In April 2019, Carper was one of thirty-four senators to sign a letter to President Trump encouraging him "to listen to members of your own Administration and reverse a decision that will damage our national security and aggravate conditions inside Central America", asserting that Trump had "consistently expressed a flawed understanding of U.S. foreign assistance" since becoming president and that he was "personally undermining efforts to promote U.S. national security and economic prosperity" through preventing the use of Fiscal Year 2018 national security funding. The senators argued that foreign assistance to Central American countries created less migration to the U.S., citing the funding's helping to improve conditions in those countries.
In January 2019, Carper was one of forty senators to introduce the Background Check Expansion Act, a bill that would require background checks for either the sale or transfer of all firearms including all unlicensed sellers. Exceptions to the bill's background check requirement included transfers between members of law enforcement, loaning firearms for either hunting or sporting events on a temporary basis, providing firearms as gifts to members of one's immediate family, firearms being transferred as part of an inheritance, or giving a firearm to another person temporarily for immediate self-defense.
On August 1, 2019, the Senate passed a bipartisan budget deal that raised spending over current levels by 320 billon and lifted the debt ceiling for the following two years in addition to forming a course for funding the government without the perceived fiscal brinkmanship of recent years. Carper joined Joe Manchin and Republicans Mitt Romney and Rick Scott in issuing a statement asserting that "as former Governors, we were responsible for setting a budget each year that was fiscally responsible to fund our priorities. That’s why today, we, as U.S. Senators, cannot bring ourselves to vote for this budget deal that does not put our country on a fiscally sustainable path."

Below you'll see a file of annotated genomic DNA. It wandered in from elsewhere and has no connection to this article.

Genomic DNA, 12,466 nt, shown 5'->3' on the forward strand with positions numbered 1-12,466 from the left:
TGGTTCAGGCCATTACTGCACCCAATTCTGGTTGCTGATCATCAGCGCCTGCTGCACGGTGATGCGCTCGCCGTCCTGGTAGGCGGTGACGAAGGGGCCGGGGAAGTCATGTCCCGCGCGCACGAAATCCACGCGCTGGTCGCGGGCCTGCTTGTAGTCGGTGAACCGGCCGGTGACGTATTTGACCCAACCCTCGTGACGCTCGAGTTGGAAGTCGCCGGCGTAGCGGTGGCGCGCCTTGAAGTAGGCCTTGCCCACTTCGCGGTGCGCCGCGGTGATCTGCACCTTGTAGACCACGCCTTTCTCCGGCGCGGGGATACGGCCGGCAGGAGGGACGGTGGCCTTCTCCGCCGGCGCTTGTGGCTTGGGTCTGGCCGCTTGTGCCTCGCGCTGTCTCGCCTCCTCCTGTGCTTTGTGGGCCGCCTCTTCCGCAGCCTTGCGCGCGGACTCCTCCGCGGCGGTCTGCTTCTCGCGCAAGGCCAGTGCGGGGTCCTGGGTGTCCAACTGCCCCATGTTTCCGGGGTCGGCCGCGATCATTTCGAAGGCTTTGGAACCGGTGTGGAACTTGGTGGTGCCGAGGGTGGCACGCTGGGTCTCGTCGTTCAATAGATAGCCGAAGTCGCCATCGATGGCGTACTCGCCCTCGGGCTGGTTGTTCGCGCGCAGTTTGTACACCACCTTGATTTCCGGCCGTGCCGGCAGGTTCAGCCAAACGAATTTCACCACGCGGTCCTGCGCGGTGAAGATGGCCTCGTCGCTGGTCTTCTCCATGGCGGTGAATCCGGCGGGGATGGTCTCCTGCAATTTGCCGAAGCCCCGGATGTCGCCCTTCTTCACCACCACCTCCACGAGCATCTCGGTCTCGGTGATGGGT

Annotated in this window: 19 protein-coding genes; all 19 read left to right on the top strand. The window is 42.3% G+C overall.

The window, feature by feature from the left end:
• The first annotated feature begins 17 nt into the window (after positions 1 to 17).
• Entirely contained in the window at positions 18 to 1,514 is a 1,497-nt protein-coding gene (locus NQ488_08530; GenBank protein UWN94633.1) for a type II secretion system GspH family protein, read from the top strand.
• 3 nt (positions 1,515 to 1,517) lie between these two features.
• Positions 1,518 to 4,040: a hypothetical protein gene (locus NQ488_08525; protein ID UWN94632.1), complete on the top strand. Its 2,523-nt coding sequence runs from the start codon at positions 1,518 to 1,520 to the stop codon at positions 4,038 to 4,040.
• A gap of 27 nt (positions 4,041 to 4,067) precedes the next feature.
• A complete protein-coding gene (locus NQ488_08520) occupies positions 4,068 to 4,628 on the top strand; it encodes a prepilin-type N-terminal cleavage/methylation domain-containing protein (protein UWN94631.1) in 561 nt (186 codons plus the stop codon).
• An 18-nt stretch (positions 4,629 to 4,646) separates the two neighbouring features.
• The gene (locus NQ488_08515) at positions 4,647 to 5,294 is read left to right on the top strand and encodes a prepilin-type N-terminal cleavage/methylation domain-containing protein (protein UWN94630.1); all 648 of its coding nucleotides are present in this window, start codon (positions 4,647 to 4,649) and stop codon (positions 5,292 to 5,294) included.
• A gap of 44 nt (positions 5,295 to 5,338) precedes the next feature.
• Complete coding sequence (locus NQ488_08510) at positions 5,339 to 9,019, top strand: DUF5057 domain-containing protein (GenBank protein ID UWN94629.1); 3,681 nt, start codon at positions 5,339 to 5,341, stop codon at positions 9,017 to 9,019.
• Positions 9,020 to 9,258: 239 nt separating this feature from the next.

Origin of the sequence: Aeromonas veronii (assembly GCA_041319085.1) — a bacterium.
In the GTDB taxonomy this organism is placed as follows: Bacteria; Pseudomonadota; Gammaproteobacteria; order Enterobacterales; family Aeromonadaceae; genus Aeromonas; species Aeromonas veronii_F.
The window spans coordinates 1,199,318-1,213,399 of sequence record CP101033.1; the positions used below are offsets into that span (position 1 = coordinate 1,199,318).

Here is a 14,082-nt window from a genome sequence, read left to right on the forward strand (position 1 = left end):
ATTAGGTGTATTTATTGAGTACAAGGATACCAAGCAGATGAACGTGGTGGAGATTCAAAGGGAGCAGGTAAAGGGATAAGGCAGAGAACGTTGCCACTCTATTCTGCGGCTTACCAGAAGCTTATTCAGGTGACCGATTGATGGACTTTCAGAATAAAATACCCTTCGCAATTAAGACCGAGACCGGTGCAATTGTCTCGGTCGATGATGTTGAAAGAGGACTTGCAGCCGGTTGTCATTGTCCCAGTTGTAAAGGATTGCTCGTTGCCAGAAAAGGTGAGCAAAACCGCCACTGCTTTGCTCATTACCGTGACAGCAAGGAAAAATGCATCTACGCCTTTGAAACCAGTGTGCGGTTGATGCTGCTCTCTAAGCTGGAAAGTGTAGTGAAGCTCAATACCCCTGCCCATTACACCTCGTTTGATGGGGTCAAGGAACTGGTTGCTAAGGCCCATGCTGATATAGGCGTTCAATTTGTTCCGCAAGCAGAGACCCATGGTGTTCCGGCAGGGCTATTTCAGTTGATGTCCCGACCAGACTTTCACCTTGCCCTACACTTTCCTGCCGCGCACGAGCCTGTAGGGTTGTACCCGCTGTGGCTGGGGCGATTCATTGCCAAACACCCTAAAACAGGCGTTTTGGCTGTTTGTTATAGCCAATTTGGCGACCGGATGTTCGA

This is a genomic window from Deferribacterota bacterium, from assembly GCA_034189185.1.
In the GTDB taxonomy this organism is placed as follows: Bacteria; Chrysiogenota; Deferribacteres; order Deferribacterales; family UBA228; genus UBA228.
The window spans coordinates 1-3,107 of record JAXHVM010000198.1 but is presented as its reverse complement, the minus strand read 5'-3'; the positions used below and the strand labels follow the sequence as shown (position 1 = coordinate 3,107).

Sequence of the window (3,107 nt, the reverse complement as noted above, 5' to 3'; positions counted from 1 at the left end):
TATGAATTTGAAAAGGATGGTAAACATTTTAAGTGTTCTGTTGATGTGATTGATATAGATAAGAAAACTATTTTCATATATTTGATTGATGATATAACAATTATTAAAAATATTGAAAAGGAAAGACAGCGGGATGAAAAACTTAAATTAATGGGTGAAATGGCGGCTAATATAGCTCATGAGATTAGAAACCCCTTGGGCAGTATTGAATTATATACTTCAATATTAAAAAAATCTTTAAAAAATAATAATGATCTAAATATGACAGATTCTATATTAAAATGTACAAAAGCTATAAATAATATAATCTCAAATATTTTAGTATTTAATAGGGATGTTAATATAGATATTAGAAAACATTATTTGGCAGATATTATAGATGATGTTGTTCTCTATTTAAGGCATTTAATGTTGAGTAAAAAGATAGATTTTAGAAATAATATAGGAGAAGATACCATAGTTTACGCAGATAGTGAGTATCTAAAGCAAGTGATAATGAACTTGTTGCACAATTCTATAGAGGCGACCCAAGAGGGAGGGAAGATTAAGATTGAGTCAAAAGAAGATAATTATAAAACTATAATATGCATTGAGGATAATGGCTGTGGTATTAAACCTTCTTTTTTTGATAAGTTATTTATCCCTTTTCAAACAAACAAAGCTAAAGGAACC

In April 2019, Carper was one of forty-one senators to sign a bipartisan letter to the housing subcommittee praising the United States Department of Housing and Urban Development's Section 4 Capacity Building program as authorizing "HUD to partner with national nonprofit community development organizations to provide education, training, and financial support to local community development corporations (CDCs) across the country" and expressing disappointment that President Trump's budget "has slated this program for elimination after decades of successful economic and community development." The senators wrote of their hope that the subcommittee would support continued funding for Section 4 in Fiscal Year 2020.
Currently, Tom Carper is 74 years, 7 months and 30 days old. Tom Carper will celebrate 75th birthday on a Sunday 23rd of January 2022.